In many sales organizations, you create a sales proposal by going into your files and pulling out a proposal for a previous sale that is similar to a sale you’re trying to make. Change the names and the specific features of previous sale, and you have a new sales proposal. This saves time over writing the proposal from scratch. But the first time you submit a proposal with a previous customer’s name somewhere in it, you may regret doing it that way.

My advice is to use the template feature of Word, InDesign, or whatever document preparation software you have standardized on. Create a sales proposal template that hits all the right targets, and make it so the user must enter the particulars of the current sale (customer name, number of units, delivery schedule, and so on). In this way, the template is more than a labor-saving device. It is a quality-control mechanism.

What belongs in the sales proposal? Every proposal ought to be tailored to the specific sale, but using a template can help you make sure it hits these six highlights:

  1. summary of the customer’s business need
  2. statement of the customer’s goals
  3. how this proposal will meet the customer’s needs within the budget
  4. the customer’s deadlines
  5. your company’s qualifications for delivering the solution
  6. whatever disclaimers your company uses when it makes a sale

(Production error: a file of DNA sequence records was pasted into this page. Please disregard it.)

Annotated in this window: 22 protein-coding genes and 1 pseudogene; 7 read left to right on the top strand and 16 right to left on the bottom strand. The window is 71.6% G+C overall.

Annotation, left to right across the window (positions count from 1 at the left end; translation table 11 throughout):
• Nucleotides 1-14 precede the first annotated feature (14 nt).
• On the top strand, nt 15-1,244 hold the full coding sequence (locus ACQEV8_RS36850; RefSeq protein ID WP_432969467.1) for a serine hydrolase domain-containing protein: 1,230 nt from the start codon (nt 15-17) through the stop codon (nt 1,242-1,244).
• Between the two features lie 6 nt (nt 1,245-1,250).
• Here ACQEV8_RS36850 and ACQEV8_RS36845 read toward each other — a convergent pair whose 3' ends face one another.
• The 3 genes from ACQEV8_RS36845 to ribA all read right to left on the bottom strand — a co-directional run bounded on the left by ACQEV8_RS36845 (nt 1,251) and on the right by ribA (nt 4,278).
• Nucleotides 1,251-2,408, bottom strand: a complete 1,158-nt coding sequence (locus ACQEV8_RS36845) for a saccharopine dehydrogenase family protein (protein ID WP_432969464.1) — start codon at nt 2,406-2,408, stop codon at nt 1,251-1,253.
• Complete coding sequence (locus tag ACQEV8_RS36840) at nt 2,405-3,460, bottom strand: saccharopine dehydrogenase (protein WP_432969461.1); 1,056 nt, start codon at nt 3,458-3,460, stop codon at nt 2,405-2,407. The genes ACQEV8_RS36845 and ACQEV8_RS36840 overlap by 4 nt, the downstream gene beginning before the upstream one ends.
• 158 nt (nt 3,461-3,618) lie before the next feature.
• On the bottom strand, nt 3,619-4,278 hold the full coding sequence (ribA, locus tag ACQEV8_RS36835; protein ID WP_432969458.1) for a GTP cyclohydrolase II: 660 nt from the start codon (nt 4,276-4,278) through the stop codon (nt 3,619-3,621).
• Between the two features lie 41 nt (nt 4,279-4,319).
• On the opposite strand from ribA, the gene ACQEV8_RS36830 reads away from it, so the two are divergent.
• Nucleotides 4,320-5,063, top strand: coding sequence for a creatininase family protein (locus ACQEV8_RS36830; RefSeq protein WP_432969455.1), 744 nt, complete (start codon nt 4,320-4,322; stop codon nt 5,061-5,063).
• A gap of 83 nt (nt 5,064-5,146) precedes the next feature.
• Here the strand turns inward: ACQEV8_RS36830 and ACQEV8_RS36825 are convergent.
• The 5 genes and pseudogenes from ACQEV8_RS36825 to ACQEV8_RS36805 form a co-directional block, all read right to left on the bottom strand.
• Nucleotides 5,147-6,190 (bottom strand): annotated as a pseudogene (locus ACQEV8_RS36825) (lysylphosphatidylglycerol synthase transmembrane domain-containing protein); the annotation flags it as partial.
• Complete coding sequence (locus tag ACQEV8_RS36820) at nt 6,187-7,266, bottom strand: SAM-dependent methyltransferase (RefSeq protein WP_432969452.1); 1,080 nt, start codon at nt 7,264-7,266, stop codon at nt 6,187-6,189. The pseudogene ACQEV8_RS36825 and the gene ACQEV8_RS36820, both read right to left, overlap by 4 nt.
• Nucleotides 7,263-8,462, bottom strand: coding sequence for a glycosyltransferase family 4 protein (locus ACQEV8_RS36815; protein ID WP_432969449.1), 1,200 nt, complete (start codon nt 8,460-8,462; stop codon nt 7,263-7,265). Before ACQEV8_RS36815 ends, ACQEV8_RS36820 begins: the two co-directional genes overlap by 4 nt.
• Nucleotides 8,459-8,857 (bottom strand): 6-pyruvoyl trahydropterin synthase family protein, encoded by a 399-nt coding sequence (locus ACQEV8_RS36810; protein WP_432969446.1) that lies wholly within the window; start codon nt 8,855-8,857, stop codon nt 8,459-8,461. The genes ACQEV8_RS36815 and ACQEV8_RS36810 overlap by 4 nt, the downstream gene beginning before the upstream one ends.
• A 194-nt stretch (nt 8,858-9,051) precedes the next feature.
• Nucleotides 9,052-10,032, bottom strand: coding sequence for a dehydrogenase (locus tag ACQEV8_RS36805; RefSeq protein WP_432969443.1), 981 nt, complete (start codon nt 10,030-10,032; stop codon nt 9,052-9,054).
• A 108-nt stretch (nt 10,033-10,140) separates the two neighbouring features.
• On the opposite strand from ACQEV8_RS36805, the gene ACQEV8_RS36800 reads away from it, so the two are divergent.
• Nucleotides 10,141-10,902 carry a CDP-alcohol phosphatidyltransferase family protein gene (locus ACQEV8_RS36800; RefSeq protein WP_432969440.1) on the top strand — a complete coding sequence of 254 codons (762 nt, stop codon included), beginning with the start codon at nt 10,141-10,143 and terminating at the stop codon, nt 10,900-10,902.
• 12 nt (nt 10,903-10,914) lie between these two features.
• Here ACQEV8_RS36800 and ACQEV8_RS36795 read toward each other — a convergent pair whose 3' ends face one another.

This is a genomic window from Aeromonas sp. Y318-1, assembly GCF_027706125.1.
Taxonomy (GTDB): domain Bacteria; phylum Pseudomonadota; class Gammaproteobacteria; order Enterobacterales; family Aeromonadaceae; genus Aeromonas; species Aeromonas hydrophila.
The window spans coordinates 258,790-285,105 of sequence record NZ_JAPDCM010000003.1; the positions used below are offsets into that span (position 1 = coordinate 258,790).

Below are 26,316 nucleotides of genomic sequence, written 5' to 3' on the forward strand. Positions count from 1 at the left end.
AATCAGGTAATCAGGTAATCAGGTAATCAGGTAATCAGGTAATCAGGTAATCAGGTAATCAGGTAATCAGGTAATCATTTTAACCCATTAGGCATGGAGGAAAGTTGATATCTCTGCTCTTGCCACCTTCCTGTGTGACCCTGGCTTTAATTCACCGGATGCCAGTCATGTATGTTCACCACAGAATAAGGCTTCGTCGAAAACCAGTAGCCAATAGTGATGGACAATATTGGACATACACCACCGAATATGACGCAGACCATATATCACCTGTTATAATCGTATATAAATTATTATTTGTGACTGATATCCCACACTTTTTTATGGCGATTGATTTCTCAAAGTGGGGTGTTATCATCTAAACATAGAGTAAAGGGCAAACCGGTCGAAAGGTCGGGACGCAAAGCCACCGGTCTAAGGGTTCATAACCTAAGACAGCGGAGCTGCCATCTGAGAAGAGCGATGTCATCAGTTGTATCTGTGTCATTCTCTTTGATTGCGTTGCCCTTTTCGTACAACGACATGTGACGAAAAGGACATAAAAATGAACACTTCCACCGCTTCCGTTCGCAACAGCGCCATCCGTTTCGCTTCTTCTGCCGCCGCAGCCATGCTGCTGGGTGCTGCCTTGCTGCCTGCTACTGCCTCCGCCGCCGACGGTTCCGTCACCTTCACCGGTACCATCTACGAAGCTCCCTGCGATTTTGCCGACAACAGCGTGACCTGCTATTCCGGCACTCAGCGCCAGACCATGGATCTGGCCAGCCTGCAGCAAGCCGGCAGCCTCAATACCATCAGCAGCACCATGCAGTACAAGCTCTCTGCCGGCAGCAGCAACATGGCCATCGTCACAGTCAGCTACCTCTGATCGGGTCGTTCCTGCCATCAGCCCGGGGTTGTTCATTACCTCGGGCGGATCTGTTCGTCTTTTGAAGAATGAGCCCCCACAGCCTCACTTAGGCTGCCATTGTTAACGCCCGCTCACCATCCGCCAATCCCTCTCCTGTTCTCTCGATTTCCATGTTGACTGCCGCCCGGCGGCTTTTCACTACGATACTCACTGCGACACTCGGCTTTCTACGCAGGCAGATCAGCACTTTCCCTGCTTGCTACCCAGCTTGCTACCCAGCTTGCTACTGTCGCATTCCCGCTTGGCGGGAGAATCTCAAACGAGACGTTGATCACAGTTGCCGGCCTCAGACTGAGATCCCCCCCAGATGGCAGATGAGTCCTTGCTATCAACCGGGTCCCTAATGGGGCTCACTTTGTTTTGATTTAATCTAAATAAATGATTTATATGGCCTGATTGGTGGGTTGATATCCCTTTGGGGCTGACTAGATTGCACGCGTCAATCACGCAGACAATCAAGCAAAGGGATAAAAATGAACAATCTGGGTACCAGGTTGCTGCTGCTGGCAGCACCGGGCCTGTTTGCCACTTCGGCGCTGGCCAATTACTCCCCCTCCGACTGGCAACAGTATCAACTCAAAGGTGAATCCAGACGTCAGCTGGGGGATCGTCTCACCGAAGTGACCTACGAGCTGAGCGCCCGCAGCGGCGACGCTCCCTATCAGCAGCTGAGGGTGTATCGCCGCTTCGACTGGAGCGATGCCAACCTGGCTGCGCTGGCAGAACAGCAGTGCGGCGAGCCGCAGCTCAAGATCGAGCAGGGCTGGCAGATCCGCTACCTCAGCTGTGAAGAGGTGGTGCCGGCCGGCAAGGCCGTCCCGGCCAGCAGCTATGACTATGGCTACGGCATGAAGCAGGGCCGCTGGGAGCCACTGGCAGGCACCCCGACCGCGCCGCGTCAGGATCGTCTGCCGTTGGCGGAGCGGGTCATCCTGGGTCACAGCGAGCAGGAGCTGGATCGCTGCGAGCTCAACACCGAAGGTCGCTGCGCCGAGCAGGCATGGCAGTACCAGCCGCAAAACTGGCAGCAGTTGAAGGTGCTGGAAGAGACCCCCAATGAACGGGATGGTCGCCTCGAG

Here’s an interesting feature of that list. Just cut the final item about disclaimers, and it can serve as the outline of your sales presentation.

Am I suggesting you should delay making your presentation until it’s time to submit the sales proposal? Yes, I am. You will probably be communicating with the customer many times before the sales process is over. Don’t waste your communication time with a premature proposal. Spend the time learning the customer’s needs, goals, motivations, budget, purchase authority, and deadlines. Your understanding of the customer’s needs allows you to create a link between those needs and your company’s products and services. That link is the essence of your sales proposal. Hold off on the presentation until you’re ready to make the proposal, then use one as the outline for the other.

Your sales proposal should contain nothing that the customer has not heard from you, in some form, in the course of your meetings, phone calls, and emails. In fact, half the content of your proposal (points 1, 2, and 4) comprise only what the customer has told you in response to your Socratic probing.

Should you pad the proposal with fancy graphics and tables, appendices, magazine and journal articles? That depends. There are customers who don’t like the idea of spending a large amount of money without a great deal of documentation. In such cases, a fat proposal may give the customer a feeling of security about the buying decision. This is particularly true when the product is intangible, like consulting.

But if a fat proposal is not strictly necessary, then your proposal should only be as long as it needs to be in order to cover the six parts of your template. Just don’t make the mistake of thinking you can overawe the customer with a fat proposal. If you and the customer have not reached a meeting of the minds by now, then it’s probably too late to accomplish that in the proposal.

Learn more about sales proposals and presentations in Sales Presentation Skills™. Learn more about Socratic probing in Socratic Selling Skills® or Socratic Selling Skills® for® Users.


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